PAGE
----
Provided by: wine64-development-tools_4.2-2_amd64
winemaker - generate a build infrastructure for compiling Windows programs on Unix
winemaker [ --nobanner ] [ --backup | --nobackup ] [ --nosource-fix ] [ --lower-none | --lower-all | --lower-uppercase ] [ --lower-include | --nolower-include ] [ --mfc | --nomfc ] [ --guiexe | --windows | --cuiexe | --console | --dll | --lib ] [ -Dmacro[=defn] ] [ -Idir ] [ -Pdir ] [ -idll ] [ -Ldir ] [ -llibrary ] [ --nodlls ] [ --nomsvcrt ] [ --interactive ] [ --single-target name ] [ --generated-files ] [ --nogenerated-files ] [ --wine32 ] work_directory | project_file | workspace_file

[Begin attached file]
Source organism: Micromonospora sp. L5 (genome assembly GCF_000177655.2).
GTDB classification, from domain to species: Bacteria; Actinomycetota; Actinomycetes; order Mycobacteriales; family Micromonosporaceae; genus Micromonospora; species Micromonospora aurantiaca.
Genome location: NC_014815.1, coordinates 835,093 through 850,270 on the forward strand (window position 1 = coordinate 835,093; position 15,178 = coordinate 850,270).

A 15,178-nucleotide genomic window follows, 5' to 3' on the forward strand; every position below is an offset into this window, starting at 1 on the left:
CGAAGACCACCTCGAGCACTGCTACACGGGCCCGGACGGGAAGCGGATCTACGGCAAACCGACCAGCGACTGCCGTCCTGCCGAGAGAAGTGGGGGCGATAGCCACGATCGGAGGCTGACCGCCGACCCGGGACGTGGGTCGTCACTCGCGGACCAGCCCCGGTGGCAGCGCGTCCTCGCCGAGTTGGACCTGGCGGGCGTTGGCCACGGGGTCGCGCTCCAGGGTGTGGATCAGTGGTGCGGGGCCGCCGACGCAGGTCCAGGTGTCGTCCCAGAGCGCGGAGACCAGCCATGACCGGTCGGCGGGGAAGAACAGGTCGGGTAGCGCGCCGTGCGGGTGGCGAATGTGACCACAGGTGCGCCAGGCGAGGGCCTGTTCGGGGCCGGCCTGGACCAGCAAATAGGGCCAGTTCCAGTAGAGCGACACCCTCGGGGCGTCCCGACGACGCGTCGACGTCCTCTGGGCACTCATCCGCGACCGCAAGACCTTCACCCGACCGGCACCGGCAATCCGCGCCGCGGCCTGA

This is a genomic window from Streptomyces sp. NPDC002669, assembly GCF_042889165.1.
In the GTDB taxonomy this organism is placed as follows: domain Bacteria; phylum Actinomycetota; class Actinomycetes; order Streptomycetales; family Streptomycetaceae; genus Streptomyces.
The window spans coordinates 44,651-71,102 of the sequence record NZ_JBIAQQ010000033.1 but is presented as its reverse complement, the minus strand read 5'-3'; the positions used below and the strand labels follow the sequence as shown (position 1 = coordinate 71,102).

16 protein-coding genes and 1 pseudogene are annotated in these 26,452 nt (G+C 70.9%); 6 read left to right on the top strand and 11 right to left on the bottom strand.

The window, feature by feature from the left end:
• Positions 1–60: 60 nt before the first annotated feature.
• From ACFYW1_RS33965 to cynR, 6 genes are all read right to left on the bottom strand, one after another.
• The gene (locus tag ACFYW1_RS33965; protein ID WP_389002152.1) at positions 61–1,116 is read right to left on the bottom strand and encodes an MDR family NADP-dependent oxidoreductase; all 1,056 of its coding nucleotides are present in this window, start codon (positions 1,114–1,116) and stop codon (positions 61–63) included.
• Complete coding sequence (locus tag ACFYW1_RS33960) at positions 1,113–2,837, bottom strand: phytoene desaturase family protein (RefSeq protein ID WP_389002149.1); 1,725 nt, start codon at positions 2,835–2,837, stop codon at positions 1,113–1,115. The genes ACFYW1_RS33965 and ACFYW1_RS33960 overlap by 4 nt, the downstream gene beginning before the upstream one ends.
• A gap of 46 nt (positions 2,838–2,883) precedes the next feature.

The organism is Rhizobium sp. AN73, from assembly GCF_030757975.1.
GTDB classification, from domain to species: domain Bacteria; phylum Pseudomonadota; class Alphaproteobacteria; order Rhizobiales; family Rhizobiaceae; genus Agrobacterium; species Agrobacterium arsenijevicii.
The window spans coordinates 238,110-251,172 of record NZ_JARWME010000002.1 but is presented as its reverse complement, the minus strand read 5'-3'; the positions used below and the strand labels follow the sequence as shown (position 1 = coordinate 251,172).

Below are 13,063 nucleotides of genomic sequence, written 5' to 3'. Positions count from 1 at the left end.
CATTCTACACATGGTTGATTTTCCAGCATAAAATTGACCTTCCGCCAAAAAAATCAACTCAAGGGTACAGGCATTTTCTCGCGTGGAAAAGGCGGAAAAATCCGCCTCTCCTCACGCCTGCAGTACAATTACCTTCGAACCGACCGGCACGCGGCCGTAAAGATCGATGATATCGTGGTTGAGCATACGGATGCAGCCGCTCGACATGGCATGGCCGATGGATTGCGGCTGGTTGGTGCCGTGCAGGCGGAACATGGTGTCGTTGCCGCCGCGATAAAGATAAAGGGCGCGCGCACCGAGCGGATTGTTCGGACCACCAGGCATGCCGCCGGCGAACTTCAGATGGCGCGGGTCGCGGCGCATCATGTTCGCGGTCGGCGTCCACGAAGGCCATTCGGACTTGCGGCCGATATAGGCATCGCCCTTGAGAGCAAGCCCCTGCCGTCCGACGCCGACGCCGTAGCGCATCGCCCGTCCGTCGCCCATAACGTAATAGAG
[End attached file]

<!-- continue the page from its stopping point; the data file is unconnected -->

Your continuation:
winemaker is a perl script designed to help you bootstrap the process of converting your Windows sources to Winelib programs. In order to do this winemaker can perform the following operations: - rename your source files and directories to lowercase in the event they got all uppercased during the transfer. - perform DOS to Unix (CRLF to LF) conversions. - scan the include statements and resource file references to replace the backslashes with forward slashes. - during the above step winemaker will also perform a case insensitive search of the referenced file in the include path and rewrite the include statement with the right case if necessary. - winemaker will also check other more exotic issues like #pragma pack usage, use of afxres.h in non MFC projects, and more. Whenever it encounters something out of the ordinary, it will warn you about it. - winemaker can also scan a complete directory tree at once, guess what are the executables and libraries you are trying to build, match them with source files, and generate the corresponding Makefile. - finally winemaker will generate a global Makefile for normal use. - winemaker knows about MFC-based project and will generate customized files. - winemaker can read existing project files. It supports dsp, dsw, vcproj and sln files.